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The ultimate guide to preparing great retrospectives

This article helps you with two things: one, planning and structuring your retrospective agenda; and two, it provides you with a sample agenda and few activities to avoid boring retrospectives.

Why are retrospectives so important?

A team is a group of people focused on a common goal, in which each individual adjusts their actions, habits and work preferences in order to achieve the group’s common goal. The team’s effectiveness depends on the members’ capacity to work together. It’s directly related to the group’s ability to make the best use of the individuals’ skills.

However, a group of people does not turn into a team overnight. It takes time to create bonds between colleagues; this time can be shortened with the appropriate setting. As the team progresses after formation, team members may face moments in which they’ll want to reflect and analyze the past or imagine and prepare for the future. These moments may be recurring, and keeping the enthusiasm is the key for maintaining the team effective. Over time, the group will tune up its ability to work together. Group’s disagreements will be discussed. Individual capabilities will rise up. The group will continuously seek the best balance for everyone’s contribution toward a common goal. Collectively, the team will improve.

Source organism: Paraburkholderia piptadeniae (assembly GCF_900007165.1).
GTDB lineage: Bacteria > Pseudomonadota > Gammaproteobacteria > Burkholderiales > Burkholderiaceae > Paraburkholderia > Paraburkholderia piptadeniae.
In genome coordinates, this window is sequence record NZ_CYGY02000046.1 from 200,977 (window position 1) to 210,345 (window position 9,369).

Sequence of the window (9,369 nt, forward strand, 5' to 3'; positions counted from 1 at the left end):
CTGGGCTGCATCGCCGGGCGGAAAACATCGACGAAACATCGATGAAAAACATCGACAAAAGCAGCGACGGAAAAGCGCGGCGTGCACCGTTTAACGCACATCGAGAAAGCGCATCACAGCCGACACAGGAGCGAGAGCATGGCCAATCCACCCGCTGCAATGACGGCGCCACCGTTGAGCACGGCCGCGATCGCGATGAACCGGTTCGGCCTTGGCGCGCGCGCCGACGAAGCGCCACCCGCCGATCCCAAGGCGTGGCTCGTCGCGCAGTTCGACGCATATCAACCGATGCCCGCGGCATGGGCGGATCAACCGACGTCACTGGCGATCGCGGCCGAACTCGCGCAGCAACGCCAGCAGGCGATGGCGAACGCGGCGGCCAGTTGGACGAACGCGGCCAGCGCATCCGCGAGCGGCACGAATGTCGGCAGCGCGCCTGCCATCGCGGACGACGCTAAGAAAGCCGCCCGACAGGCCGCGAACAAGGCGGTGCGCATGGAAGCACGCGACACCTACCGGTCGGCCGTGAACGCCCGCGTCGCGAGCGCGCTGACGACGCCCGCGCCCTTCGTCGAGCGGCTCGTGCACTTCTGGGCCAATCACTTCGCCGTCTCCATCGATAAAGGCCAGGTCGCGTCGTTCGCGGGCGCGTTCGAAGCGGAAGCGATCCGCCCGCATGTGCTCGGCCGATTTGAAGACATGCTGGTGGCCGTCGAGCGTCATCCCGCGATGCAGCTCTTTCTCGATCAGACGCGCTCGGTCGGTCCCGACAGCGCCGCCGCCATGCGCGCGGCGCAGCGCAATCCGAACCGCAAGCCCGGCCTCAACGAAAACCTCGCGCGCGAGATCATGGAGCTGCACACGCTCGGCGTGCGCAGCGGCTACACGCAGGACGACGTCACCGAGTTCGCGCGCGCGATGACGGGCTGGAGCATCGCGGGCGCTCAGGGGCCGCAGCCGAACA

How to transform a group of people into an effective team? The key to continuous improvement is keeping participants amused and providing a setting where they can reflect, discuss and have fun. You can do that by having amazing, effective and fun retrospectives. This article gives you a glimpse of what you’ll find in the FunRetrospectives book, a toolset of activities to add to your retrospectives!

The seven steps agenda

I start by introducing the seven steps agenda, with a structure on how to think about, prepare, and organize the meeting. Be it a Scrum retrospective meeting, a meeting about project risks or even a project kick-off meeting, I use and strongly suggest the following agenda structure. This agenda outlines the seven steps that you will be taking to achieve your goal:

You want to plan and execute the best retrospective for a given moment and context, it’s important to keep in mind that many teams have the retrospective as a recurring meeting. As such, they look for alternatives to avoid the monotony caused by the repetition of the same agenda and activities over and over again. When you change it a little bit and present new activities, the team can look through different angles and perspectives, generating new insights. Therefore you must think, decide and choose the message and activity for each of these steps.
  • Context Setup: The specific context for this retrospective, so the participants understand what the focus of the meeting is 
  • Prime Directive: The statement that helps drive people into a collaborative mindset. It’s a belief that the team must hold during the activities to follow  
  • Energizer:  an activity to warm up the team and promote group interaction
  • Check-in: an activity to gather information such as how participants feel toward the meeting and how they feel regarding the given context  
  • Main Course: one or more activities for the team to share and discuss their notes.  This is the core of the, and most likely the information gathered and discussed will set the tone for continuous improvement